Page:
Joining the ranks of previous winners like; Philip Askins who with his 60 second, film noir-inspired remake of Blade Runner and UK indie Claymation buff Lee Hardcastle, went on to have a short screened at Cannes, worked with film distributor 20th Century Fox and has taken his next major project to Kickstarter to crowd-source funds for a feature length film more information here: http://leehardcastle.com/
The 5 talented UK filmmakers who secured their place on the shortlist after beating hundreds of other UK based filmmakers are; Tony Byrnes, Claire Carter, Jonathan Farrelly, Michael Hall and David Smith you can find more info about these talented up and comers below as well as view their 60 second masterpieces below.
Good luck all! But you are already winners in our book having taking your first steps. In case you don't win big this time around, we have decided to bestow your films with our own awards:
1. Claire Carter's The (con) Artist wins - Fanciest footwork. Most Flagrant Flaunting of Body Parts and Best In Show Dog Pun
2. Jonathan Farrelly's Manhattan wins - Best Woody Allen Walk
3. Michael Hall's Gravity in 2D wins - Best Translations and Cracking Dialogue
4. David Smith's There Will Be Blood (Milk) wins - Best Daniel Day Lewis Impersonation ever, ever
5. Tony Byrnes' Dead Poets Society wins - Best Pre Release Viral Buzz Marketing Campaign aka The Kubrik
I meet stunt legend Vic Armstrong, briefly chat about his extensive career, favourite stunts and upcoming projects, Left Behind, The Sunday Horse, Penny Dreadful with Sam Mendes & John Logan and his inspirational take on his evolving career before racing DB5s against each other at The London Film Museum - In Conversation
For my third and final interview with the legends behind James Bond I chat with Mr. Vic Armstrong. Pretty much every film geek knows his name. But even if you aren't familiar with his name you have most certainly seen his work, as Vic Armstrong is possibly the world's greatest stuntman (if you don't believe look at the title of his autobiography . If you have ever seen Blade Runner, Return of the Jedi, On Her Majesty's Secret Service, Live and Let Die, Raiders of the Lost Ark or Temple of Doom. You have seen Vic Armstrong in action as he was the guy doubling for the lead actor when the going got tough or the insurance premiums became too high.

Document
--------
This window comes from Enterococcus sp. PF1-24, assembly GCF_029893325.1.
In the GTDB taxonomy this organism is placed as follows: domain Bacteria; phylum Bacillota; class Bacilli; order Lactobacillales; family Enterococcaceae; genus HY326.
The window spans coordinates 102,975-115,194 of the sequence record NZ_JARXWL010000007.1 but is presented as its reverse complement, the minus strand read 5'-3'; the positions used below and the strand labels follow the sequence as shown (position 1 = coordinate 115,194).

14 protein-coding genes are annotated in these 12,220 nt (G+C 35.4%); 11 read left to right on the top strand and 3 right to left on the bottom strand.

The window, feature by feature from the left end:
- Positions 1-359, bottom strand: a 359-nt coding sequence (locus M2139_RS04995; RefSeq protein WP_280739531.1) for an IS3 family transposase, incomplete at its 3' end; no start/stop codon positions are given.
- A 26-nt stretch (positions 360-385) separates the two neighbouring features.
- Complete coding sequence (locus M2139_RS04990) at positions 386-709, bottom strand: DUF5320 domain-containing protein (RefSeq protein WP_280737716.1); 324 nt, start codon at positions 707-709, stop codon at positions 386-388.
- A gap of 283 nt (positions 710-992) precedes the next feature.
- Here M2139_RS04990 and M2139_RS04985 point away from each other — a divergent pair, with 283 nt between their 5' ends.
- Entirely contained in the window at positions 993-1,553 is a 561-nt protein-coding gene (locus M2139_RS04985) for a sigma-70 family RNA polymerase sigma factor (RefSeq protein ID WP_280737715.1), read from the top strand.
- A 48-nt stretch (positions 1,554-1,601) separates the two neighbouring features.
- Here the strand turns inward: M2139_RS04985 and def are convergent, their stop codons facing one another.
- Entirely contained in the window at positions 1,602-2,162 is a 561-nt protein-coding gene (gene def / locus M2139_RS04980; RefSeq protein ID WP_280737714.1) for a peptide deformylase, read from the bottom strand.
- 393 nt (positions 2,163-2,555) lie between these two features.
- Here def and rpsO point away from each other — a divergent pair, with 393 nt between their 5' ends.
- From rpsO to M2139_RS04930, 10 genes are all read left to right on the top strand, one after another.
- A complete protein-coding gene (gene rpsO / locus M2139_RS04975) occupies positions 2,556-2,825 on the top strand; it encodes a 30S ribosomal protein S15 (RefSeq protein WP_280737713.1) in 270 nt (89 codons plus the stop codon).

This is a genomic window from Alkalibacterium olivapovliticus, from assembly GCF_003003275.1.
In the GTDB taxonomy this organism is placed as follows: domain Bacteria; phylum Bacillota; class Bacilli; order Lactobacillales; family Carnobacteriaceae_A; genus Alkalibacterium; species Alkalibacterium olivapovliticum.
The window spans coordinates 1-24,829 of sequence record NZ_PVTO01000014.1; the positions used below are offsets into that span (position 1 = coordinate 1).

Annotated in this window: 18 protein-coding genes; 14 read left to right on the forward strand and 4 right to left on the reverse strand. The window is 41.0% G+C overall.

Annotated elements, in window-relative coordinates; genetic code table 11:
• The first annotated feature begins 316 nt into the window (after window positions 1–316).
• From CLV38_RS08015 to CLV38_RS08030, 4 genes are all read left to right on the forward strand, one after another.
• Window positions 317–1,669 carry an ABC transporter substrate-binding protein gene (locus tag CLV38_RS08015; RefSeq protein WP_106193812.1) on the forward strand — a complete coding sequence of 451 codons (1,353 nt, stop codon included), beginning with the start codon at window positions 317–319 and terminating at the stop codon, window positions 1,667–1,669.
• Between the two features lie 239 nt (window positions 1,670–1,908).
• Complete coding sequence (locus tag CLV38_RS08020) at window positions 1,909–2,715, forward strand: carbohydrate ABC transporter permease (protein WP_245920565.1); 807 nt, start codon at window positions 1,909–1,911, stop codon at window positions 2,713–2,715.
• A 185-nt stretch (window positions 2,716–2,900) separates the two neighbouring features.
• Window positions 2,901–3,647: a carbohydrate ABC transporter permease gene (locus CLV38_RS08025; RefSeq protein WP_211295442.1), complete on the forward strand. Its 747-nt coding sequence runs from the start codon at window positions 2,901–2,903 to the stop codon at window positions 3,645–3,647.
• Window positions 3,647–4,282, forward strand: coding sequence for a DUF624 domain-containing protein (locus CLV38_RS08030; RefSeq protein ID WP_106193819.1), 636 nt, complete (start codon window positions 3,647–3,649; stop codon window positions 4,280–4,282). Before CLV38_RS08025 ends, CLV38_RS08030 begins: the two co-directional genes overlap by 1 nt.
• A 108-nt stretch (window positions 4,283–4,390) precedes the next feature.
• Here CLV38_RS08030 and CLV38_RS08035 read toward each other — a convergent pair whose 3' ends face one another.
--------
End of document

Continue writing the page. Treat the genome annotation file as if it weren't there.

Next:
As his name would indicate - of course there is a lot more to a legend like Vic Armstrong, his name is synonymous with Bond stunt work as well as high quality productions that require a man to do the impossible and creatively find away to defy death, not only does he double for A-listers but he has planned and over seen the stunt work for 100s of films - too many to list but you have seen them. He received an Outstanding British Contribution to Cinema BAFTA in 2002 and a Taurus Lifetime Achievement Award in 2008 (which is the Oscars of the stunt world). He is known for creating customised stunt devices & equipment that changes the way stunts are done.
As well as directing his own films; he is also assistant director or second location director on many films including; Gangs of New York, Mission Impossible 3, I Am Legend, Jack Ryan: Shadow Recruit, The Amazing Spider-Man, Thor, Blade: Trinity, The League of Extraordinary Gentleman, The World is Not Enough, Tomorrow Never Dies and Die Another Day. Armstrong is now a full fledged director with 2 upcoming films scheduled for released. Also he still says bloody in casual conversation – the man is a living legend!
We chat with Special Effects Wizard Chris Corbould about James Bond, Mendes, Nolan, his favourite Bond effects scenes, get to the bottom of the Skyfall helicopter emblem & tease Bond 24 at the Bond in Motion Exhibition, London Film Museum – In Conversation
His first listed production credit on IMDB is "Special Effects Assistant" on Ken Russell's Tommy, Chris Corbould has since then he has added 52 more credits with the most recent being "Special Effects Supervisor" on J.J. Abrams's Star Wars: Episode VII.
In between he has worked with almost every major talent in the film industry, he has worked on almost every film worth mentioning and most definitely the ones we rate, we aren't the only ones who think so as he (and his team) have been nominated for many awards and he went home with an Oscar for Best Achievement in Visual Effects on Christopher Nolan's Inception. He has worked on 13 Bond films, overseeing the special effects from GoldenEye onwards, he has worked on the Superman series, The Dark Knight Trilogy, a Highlander film, Willow, Nightbreed, Alien3, Lara Croft, Shadowlands, John Carter, X-Men: First Class to give some depth to the breadth of Chris Corbould's work. He is very well known for pulling off impossible effects in camera, that is without the use of computer generated imagery. So you will understand if I was daunted going in to chat with man himself.